A Nonprofit’s Introduction: What Is a Drip Campaign?
Good things come to those who wait. Some of our most gratifying moments come from sustained effort, whether it’s graduating from college after four years of hard work or retiring after saving for 40 years. And most fundraisers know that securing a large donation can be a long, multi-step process, but a big payoff makes the extra time and effort worthwhile.
Unfortunately, many nonprofits don’t think they have the staff or resources to spend months courting the average individual donor. But by learning to use drip campaigns, even smaller organizations can build long-term relationships with donors and keep them engaged until they are ready to give.
What Is a Drip Campaign?
Drip campaigns are an inbound marketing strategy that uses a CRM (client relationship management) or CMS (content management system) service to build a relationship with a visitor and eventually convert them into a customer. Most importantly, the process is automated, allowing the sales team to focus their energy on closing deals.
This technique is also known as lead nurturing. Nonprofits can adapt this process to engage and guide potential donors to discover their organization and give to their cause.
A drip campaign is like a choose-your-own-adventure story that ends in donations. It all starts with the donor’s first interaction with your organization.
Let’s say you are an environmental conservation nonprofit and you are at a farmer’s market campaigning to protect a local river from pollution. Anne stops by your booth and although she declines to make a donation to your organization, she signs your petition, providing her name and email address.
You can use this first interaction and contact information to inform Anne about your organization and build a relationship that results in a donation later on. If you have created a drip campaign in your CRM system, you need only plug in her information and your automated campaign will periodically send emails to engage Anne and convince her to donate.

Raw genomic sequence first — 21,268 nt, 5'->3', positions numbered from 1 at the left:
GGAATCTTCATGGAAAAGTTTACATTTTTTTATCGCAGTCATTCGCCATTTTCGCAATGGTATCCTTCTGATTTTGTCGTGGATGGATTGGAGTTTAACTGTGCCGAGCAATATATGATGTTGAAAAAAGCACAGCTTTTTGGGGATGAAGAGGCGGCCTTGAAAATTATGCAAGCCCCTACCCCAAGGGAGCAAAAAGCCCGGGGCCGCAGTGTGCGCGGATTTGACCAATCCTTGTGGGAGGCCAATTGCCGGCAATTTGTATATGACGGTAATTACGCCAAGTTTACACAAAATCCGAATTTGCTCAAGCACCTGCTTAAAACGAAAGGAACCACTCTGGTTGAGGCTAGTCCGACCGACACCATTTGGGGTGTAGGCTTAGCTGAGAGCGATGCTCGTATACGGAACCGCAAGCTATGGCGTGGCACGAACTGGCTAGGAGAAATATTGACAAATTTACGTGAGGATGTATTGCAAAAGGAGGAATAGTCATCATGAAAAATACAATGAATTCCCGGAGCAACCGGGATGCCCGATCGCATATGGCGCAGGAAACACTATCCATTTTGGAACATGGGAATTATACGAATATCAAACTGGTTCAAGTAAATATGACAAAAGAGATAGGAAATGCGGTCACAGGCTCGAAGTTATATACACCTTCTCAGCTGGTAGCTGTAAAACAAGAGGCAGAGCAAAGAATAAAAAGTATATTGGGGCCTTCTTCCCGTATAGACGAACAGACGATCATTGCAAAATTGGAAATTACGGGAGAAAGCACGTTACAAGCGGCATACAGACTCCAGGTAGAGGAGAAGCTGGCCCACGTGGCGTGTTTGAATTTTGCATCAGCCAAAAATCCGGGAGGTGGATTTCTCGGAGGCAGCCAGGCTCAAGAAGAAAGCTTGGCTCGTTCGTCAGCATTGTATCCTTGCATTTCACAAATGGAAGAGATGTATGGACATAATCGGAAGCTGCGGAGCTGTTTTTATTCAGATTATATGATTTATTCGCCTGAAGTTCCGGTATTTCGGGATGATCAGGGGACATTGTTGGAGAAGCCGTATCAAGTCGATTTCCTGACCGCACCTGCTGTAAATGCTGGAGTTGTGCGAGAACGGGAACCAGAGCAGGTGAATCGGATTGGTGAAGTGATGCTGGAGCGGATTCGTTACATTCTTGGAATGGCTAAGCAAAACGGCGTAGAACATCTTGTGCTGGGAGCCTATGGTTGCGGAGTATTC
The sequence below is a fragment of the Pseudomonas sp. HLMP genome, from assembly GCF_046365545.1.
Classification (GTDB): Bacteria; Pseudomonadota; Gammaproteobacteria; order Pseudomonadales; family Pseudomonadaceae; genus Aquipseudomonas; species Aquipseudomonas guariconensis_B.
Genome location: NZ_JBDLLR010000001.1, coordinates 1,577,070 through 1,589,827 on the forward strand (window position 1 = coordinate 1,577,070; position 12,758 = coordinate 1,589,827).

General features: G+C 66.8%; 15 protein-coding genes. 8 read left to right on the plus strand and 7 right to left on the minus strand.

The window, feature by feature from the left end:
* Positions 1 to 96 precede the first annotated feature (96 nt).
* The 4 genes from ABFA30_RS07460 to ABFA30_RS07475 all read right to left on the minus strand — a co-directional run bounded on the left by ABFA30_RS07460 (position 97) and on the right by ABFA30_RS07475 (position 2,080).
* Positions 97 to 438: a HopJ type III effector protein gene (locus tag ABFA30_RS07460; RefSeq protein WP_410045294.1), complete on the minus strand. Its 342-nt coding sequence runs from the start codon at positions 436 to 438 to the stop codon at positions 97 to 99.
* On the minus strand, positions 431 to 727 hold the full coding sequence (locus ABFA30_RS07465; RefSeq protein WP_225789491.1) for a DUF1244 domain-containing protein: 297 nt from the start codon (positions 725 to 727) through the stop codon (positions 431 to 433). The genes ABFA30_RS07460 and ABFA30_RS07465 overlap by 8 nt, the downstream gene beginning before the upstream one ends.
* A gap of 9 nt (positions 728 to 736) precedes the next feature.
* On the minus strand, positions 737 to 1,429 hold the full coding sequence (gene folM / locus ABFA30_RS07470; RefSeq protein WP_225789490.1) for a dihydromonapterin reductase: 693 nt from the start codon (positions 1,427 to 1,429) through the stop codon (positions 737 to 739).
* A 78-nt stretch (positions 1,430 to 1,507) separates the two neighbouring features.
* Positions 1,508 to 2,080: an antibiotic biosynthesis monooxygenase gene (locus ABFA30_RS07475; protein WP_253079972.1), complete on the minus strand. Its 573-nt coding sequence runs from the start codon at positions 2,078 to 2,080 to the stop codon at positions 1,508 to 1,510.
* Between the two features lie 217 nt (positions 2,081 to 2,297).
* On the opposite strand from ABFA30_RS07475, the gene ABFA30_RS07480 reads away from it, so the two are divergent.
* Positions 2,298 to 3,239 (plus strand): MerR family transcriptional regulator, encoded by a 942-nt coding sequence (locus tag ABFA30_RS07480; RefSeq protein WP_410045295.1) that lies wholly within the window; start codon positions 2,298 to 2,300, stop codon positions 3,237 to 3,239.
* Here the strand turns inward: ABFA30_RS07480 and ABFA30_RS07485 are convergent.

Anne stops by your booth and although she declines to make a donation to your organization, she signs your petition, providing her name and email address.
The next day, Anne receives an email thanking her for signing your petition and offering some interesting facts and photos of the river you are protecting. If she opens this email, your CRM system then sends her an email next month with a video from your organization. Essentially, the CRM system sends her next email based on her engagement with the last one. This infographic from Salesforce does a great job of visualizing the process.
Embedded from Pardot
Tailor to Your Target Audience
Like any campaign, identifying your audience and goals will only make your drip campaign more effective. You will probably start out with only one drip campaign, but that doesn’t mean it should be broad and unfocused.
Is this campaign targeting
- People new to your organization?
- Lapsed donors you want to re-engage?
- One-time donors you want to convert to monthly supporters?
Plan your drip campaign for a specific donor persona and send them CTAs and content that apply to them. Not only does creating donor persona-specific campaigns make your automated drip campaign more personal, but research has also shown that email segmentation increases open rates and decreases unsubscribe rates. And every email opened sends the recipient one step closer to your ask.